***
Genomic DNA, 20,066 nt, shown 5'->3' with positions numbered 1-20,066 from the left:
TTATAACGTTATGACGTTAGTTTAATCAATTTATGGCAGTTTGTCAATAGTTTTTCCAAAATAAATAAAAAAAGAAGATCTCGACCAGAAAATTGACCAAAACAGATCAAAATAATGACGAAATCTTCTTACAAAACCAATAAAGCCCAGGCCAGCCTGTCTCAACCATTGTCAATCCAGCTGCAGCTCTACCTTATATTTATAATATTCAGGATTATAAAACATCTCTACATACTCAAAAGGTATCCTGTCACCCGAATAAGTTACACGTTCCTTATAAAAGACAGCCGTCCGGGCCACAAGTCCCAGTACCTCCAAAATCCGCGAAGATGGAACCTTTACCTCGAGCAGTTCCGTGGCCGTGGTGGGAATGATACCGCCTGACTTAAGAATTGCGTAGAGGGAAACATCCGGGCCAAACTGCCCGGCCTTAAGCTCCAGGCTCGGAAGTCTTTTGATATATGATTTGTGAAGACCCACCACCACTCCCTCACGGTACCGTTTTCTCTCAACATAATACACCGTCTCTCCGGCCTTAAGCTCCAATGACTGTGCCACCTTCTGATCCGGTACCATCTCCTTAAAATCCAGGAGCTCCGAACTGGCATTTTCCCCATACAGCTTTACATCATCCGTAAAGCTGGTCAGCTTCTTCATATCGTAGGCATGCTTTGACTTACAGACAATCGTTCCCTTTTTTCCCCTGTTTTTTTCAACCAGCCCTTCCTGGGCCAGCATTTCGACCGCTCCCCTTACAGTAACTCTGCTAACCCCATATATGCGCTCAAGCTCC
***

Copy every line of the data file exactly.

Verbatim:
Genomic DNA, 20,066 nt, shown 5'->3' with positions numbered 1-20,066 from the left:
TTATAACGTTATGACGTTAGTTTAATCAATTTATGGCAGTTTGTCAATAGTTTTTCCAAAATAAATAAAAAAAGAAGATCTCGACCAGAAAATTGACCAAAACAGATCAAAATAATGACGAAATCTTCTTACAAAACCAATAAAGCCCAGGCCAGCCTGTCTCAACCATTGTCAATCCAGCTGCAGCTCTACCTTATATTTATAATATTCAGGATTATAAAACATCTCTACATACTCAAAAGGTATCCTGTCACCCGAATAAGTTACACGTTCCTTATAAAAGACAGCCGTCCGGGCCACAAGTCCCAGTACCTCCAAAATCCGCGAAGATGGAACCTTTACCTCGAGCAGTTCCGTGGCCGTGGTGGGAATGATACCGCCTGACTTAAGAATTGCGTAGAGGGAAACATCCGGGCCAAACTGCCCGGCCTTAAGCTCCAGGCTCGGAAGTCTTTTGATATATGATTTGTGAAGACCCACCACCACTCCCTCACGGTACCGTTTTCTCTCAACATAATACACCGTCTCTCCGGCCTTAAGCTCCAATGACTGTGCCACCTTCTGATCCGGTACCATCTCCTTAAAATCCAGGAGCTCCGAACTGGCATTTTCCCCATACAGCTTTACATCATCCGTAAAGCTGGTCAGCTTCTTCATATCGTAGGCATGCTTTGACTTACAGACAATCGTTCCCTTTTTTCCCCTGTTTTTTTCAACCAGCCCTTCCTGGGCCAGCATTTCGACCGCTCCCCTTACAGTAACTCTGCTAACCCCATATATGCGCTCAAGCTCC